- Russia abruptly announces a major withdrawal of military forces
- Analysts tell CNN this is likely a bargaining position being struck by Russian President Vladimir Putin
- Russians, who have bolstered Assad's position, could also force him to step down
(CNN)In the end, Russia's military involvement in Syria finished as abruptly as it began.
Russian President Vladimir Putin announced the unexpected withdrawal of troops and a marked reduction in its air campaign in the beleaguered country.
The announcement came five years since the war started and the same day talks to broker a peaceful resolution to a Syrian conflict begin in Geneva.
With at least 300,000 lives lost and 11 million ordinary Syrians forced from their homes, it has never been more important that talks between the Assad regime and rebel groups, brokered by Russia and the West, succeed.
So what will this sudden withdrawal mean for the Geneva talks and, ultimately, Syria's future?
Why did Russia pull out now?
The benefits of Russia staying in Syria no longer outweighed the costs, says James Gelvin, a Professor of History at the University of California Los Angeles
Putin couldn't have expected to regain all the territory ceded to ISIS and the various rebel groups vying for primacy in Syria, says Gelvin, but he added that Russia has made headway on behalf of government forces.
"Russia went in (to Syria) at the point at which the government of Syria was losing and on the defensive. (Russia was) able to turn tide and the government now has wind at their back, where Putin wants them to be."
But, it comes at a price, and Gelvin feels that the move is an astute bargaining ploy by Putin as the Geneva talks begin.
"He withdrew troops so Assad knew (Syria) was on its own and would have to negotiate."
CNN Moscow correspondent Matthew Chance says that Putin is declaring victory and getting out before it turns messy.
"The Russians can say they've made and achieved military objectives, brought partners to the table, supported their Middle East ally Bashar Al Assad, all with minimal Russian cost," says Chance.
Putin has ordered the withdrawal of the "main part of our military factions from the Syrian Arab Republic," but Russia will maintain a long-term presence in the country with bases in Latakia and Tartus.
Whose hand has been strengthened by the pullout?
CNN military analyst Rick Francona says Russia's intervention has put Assad in a stronger bargaining position than the rebel groups with whom he is vying for control.
Ahead of the talks in Geneva "The regime in a much better shape, (along with) the Russians of course."
However, analysts think that who is actually in power is less important to Putin than the guarantee of a Russian presence in Syria, and Putin could call on his ally Assad to accept a settlement -- asylum in Iran, for example -- for the greater good of the negotiations.
"They might pressure him to step down in these talks. Putin knows Assad has to go. He's not going to fall on his sword for Assad," says Francona.
What does this mean for the fight against ISIS?
Sergei Markov, a former member of parliament in Russia's Duma, says that ISIS, which has refused to take part in peace talks, is now on the backfoot.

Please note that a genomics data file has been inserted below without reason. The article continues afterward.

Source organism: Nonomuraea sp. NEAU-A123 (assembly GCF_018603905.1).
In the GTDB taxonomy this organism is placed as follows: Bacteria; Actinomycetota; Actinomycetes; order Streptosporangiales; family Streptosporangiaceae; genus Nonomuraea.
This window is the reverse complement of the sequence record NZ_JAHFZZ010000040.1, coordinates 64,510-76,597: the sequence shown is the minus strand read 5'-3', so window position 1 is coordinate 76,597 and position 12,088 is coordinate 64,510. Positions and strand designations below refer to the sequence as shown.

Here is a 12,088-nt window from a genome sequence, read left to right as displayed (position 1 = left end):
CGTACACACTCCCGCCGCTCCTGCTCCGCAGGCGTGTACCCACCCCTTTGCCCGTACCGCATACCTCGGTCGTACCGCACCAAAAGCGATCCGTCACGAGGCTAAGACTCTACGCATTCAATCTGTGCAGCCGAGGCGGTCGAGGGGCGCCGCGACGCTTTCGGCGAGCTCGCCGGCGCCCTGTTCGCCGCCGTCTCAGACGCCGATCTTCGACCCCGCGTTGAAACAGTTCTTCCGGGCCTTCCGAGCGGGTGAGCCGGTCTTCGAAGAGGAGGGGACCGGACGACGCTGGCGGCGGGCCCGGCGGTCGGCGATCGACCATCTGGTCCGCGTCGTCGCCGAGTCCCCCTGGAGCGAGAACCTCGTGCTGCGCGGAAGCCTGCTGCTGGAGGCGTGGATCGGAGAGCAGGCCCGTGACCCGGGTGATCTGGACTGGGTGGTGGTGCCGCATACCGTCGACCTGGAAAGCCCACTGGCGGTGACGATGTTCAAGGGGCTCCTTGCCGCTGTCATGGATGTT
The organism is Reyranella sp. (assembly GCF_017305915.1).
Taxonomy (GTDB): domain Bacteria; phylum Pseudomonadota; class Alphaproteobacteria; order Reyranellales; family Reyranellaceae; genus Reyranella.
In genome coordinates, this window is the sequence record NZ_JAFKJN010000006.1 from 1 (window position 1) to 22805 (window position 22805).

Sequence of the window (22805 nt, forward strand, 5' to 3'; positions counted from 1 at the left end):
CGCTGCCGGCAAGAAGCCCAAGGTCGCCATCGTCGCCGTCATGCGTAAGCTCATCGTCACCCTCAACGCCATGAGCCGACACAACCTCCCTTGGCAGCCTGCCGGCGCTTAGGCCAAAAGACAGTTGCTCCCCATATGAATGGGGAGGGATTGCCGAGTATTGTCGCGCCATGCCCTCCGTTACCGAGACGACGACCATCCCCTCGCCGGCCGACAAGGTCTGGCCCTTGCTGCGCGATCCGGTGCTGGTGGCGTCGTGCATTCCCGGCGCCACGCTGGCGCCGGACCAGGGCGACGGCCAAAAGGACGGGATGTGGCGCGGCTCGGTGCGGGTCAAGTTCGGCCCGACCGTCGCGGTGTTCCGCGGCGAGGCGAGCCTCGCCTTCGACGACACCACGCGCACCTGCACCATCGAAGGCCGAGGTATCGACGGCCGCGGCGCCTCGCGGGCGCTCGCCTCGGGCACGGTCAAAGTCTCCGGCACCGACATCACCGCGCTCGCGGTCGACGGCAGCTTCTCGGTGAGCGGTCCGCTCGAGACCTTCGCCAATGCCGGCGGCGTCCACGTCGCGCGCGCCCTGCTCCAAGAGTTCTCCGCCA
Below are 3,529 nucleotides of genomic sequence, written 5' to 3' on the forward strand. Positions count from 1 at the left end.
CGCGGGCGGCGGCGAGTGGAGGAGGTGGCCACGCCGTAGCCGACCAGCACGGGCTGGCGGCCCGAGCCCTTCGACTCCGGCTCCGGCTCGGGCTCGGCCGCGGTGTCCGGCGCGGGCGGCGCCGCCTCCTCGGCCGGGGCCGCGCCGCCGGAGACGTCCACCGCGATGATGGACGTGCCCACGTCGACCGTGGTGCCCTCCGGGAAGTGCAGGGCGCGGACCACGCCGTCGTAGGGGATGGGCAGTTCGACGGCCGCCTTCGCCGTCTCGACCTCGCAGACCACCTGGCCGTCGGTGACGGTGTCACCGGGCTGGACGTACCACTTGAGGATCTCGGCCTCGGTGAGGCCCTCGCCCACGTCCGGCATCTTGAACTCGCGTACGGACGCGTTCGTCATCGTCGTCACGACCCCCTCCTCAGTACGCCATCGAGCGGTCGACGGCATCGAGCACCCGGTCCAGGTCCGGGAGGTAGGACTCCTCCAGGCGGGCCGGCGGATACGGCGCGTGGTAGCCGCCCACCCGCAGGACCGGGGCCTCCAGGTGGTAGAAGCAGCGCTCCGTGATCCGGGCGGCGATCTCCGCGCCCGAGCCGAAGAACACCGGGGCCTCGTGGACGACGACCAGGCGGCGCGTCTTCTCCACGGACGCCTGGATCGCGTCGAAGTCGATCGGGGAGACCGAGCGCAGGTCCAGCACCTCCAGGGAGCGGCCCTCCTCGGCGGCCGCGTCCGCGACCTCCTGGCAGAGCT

"The main military and economic infrastructure of (ISIS) has been crushed by Russian aviation strikes," he says.
"As a result in a couple of weeks Syrian government troops will again take control of Palmyria and then probably I suppose, even without Russian aviation support Syrian government troops will crush (ISIS) in the middle of this year."
Russian strikes have come under criticism from moderate rebel groups and their Western allies. Critics point to the bombings of civilian areas as reason to believe Russia is actually helping its ally, Syrian President Bashar al-Assad, eliminate the opposition.
However, there is hope that, once the peace process is enabled, Russia may be more focused on targeting the jihadist group.
"Russia's reiterated that they're willing to cooperate with the U.S. (in operations against ISIS), which is welcome, but they need to go after ISIS this time, instead of bomb rebels. If they want to be a partner they need to act like a partner," Francona says.
What is the path forward for Syria?
Should Assad be forced to step down, Syria and Russia would likely rely on Iran, another key ally, to provide the security necessary to avoid the sort of power vacuum that the U.S. experienced in neighboring Iraq, according to Francona.
However, any transition will take time.
"I don't think we're going to see normalization of life in Syria any time soon."
Many Syrians, like exiled writer and activist Ayman Abdel-Nour, editor in chief of the All4Syria Bulletin, hope there will be a new constitution and free elections in the next year. Still, he says, removing the Assad regime is just the beginning.
"Syrians have no other solution but the political one, the reconciliation, and transitional justice then the big work will start to rebuild this crumbled infrastructure, these demolished cities, destroyed hospitals and schools.
Will Assad really go?
The Syrian opposition wants Assad to go, but if the West were to call for his ouster, this would cause an immediate breakdown in peace talks, says UCLA's Gelvin.
However, both Gelvin and Francona say Assad's Russian sponsors may be willing to push Assad to step down with his presence no longer central to Russia's plans in the region.
For many Syrians, however, a change of leader is more than just politicking but they key to healing the country.
"The Assad family should leave power and give it back to the Syrian people to decide there own constitution through free election," says Abdel-Nour.
"Only the officers who gave orders to kill and torture civilians should be send to ICC -- which is no more than 50 personnel. Then the healing process should start. It will take a generation for sure."